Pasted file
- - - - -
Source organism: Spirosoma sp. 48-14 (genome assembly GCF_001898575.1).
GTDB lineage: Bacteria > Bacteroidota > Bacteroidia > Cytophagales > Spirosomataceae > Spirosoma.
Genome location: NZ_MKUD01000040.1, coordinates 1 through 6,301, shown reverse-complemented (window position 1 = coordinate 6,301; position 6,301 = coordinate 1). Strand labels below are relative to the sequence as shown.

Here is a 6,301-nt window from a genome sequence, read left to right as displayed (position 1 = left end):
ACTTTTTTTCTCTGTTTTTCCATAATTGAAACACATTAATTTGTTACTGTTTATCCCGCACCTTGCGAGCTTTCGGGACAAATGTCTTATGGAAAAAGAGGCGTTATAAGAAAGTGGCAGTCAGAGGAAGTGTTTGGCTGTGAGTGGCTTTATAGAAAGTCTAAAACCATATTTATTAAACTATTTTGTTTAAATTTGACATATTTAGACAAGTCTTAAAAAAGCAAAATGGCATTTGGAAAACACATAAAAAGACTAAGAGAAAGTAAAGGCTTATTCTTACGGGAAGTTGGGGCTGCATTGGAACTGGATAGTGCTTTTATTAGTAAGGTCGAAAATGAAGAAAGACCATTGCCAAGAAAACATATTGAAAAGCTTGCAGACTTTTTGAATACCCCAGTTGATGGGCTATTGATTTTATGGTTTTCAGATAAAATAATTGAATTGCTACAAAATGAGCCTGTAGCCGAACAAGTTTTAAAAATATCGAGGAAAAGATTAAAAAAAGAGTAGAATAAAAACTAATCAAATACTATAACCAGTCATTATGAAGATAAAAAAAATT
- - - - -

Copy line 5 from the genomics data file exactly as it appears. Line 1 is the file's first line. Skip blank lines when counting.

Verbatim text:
ACTTTTTTTCTCTGTTTTTCCATAATTGAAACACATTAATTTGTTACTGTTTATCCCGCACCTTGCGAGCTTTCGGGACAAATGTCTTATGGAAAAAGAGGCGTTATAAGAAAGTGGCAGTCAGAGGAAGTGTTTGGCTGTGAGTGGCTTTATAGAAAGTCTAAAACCATATTTATTAAACTATTTTGTTTAAATTTGACATATTTAGACAAGTCTTAAAAAAGCAAAATGGCATTTGGAAAACACATAAAAAGACTAAGAGAAAGTAAAGGCTTATTCTTACGGGAAGTTGGGGCTGCATTGGAACTGGATAGTGCTTTTATTAGTAAGGTCGAAAATGAAGAAAGACCATTGCCAAGAAAACATATTGAAAAGCTTGCAGACTTTTTGAATACCCCAGTTGATGGGCTATTGATTTTATGGTTTTCAGATAAAATAATTGAATTGCTACAAAATGAGCCTGTAGCCGAACAAGTTTTAAAAATATCGAGGAAAAGATTAAAAAAAGAGTAGAATAAAAACTAATCAAATACTATAACCAGTCATTATGAAGATAAAAAAAATT